Brother Wolf: A Seneca Tale

Published on December 26, 2012 by Carol

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Brother Wolf: A Seneca Tale

Author: Harriet Peck Taylor

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Book description:
Wolf is a friend to everyone, even Raccoon, who likes to tease him. Then one day Raccoon goes too far. He covers Wolf’s eyes, so that Wolf does not know night from day.

In his misery, Wolf calls out to the birds. Woodpecker, Blue Jay, Cardinal, Oriole, Hummingbird, Goldfinch, Owl, and Wood Duck fly to his aid. Wolf wants to thank them with a gift. But first, he says, he must find that rascal Raccoon . . .

Harriet Peck Taylor’s dignified retelling of this tale from Seneca lore is filled with mischief and fun and “explains” two of nature’s mysteries–how the wolf came to be seen as wily and wise, and how the birds became resplendent with color. The artist’s breathtaking batiks bring the story vividly to life.

Source: Amazon Unabridged
Based on the collective work of, © 2014 Native American Encyclopedia.
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American Psychological Association (APA):

Brother Wolf: A Seneca Tale Unabridged. Retrieved October 02, 2014, from website:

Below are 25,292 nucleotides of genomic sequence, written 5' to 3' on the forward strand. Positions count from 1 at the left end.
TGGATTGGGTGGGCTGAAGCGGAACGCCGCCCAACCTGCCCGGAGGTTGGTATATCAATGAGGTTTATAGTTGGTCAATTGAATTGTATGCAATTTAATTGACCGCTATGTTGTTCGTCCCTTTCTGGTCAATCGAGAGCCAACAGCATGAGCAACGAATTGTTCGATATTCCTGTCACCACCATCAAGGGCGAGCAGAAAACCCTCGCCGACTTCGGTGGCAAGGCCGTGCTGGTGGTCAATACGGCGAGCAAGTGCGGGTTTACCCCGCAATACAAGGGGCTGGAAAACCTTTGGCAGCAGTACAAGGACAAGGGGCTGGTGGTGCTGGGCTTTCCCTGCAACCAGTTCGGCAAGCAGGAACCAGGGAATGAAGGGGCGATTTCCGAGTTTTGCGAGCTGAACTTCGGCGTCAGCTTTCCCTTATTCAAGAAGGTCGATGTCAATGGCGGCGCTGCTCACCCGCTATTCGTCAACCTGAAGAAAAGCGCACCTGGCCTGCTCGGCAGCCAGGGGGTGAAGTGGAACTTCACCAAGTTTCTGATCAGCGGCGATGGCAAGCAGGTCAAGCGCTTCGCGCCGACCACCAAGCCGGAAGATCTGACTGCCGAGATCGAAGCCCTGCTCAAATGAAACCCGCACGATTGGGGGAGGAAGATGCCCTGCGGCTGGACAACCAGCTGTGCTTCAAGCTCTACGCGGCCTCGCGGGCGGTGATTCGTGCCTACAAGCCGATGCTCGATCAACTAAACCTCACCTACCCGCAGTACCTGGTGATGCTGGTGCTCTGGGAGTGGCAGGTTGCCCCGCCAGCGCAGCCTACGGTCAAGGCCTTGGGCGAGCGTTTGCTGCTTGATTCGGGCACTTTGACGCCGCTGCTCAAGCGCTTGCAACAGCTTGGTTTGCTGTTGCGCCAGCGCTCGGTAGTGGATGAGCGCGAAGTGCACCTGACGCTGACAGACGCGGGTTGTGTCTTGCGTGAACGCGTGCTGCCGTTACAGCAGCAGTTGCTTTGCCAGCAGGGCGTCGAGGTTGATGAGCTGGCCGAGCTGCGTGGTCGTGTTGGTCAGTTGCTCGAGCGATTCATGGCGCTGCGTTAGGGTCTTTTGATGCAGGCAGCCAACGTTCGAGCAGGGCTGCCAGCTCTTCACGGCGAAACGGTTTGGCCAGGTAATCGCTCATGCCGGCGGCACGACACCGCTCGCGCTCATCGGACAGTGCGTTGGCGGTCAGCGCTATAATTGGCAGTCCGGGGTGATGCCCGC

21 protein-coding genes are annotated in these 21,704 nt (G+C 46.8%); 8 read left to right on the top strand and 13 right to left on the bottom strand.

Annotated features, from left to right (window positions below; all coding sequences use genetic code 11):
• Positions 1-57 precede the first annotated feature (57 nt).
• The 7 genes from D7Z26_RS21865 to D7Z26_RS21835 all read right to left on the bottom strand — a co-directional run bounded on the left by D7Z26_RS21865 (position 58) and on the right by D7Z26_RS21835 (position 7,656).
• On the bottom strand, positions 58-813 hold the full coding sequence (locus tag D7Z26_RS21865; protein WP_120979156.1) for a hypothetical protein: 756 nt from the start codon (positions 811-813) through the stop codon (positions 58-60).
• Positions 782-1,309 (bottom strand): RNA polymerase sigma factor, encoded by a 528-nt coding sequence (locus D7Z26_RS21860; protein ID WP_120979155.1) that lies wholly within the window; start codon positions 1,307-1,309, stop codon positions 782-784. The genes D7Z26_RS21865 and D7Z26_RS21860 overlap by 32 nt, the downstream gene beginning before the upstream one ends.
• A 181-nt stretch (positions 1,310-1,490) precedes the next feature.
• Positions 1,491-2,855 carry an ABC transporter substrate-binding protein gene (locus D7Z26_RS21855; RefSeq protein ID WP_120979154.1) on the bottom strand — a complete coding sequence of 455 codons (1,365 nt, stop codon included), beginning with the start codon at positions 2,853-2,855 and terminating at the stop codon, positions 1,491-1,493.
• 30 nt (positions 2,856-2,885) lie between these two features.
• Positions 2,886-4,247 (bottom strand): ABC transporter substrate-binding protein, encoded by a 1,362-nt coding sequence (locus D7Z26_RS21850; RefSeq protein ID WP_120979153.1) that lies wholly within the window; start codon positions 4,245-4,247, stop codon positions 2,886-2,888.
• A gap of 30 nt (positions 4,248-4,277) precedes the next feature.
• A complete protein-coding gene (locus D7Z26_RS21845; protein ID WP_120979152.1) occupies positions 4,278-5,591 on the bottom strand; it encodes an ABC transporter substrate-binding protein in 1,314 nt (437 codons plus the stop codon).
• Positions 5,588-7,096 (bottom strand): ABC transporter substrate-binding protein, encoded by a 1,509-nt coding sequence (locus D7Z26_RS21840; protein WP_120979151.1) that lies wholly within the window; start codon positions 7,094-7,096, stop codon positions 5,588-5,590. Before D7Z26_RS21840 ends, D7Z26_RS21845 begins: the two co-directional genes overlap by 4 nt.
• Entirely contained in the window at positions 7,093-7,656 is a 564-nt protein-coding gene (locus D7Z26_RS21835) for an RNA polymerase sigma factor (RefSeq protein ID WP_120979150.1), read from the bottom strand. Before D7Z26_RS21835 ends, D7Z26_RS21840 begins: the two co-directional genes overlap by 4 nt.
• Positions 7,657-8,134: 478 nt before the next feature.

Chicago Manual Style (CMS):

Brother Wolf: A Seneca Tale Unabridged. Native American Encyclopedia (accessed: October 02, 2014).

Modern Language Association (MLA):

"Brother Wolf: A Seneca Tale" Unabridged. Native American Encyclopedia 02 Oct. 2014. <>.

Institute of Electrical and Electronics Engineers (IEEE):, "Brother Wolf: A Seneca Tale" in Unabridged. Source location: Native American Encyclopedia Available: Accessed: October 02, 2014.

BibTeX Bibliography Style (BibTeX)

@ article {NativeAmericanEncyclopedia.com2014,
    title = { Unabridged},
    month = Oct,
    day = 02,
    year = 2014,
    url = {},
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Did You Know?

The smallest, by population, Federally Recognized Tribe in the United States is the “Augustine Band of Cahuilla Indians, California (formerly the Augustine Band of Cahuilla Mission Indians of the Augustine Reservation)”. There were only 8 enrolled members as of 2002.

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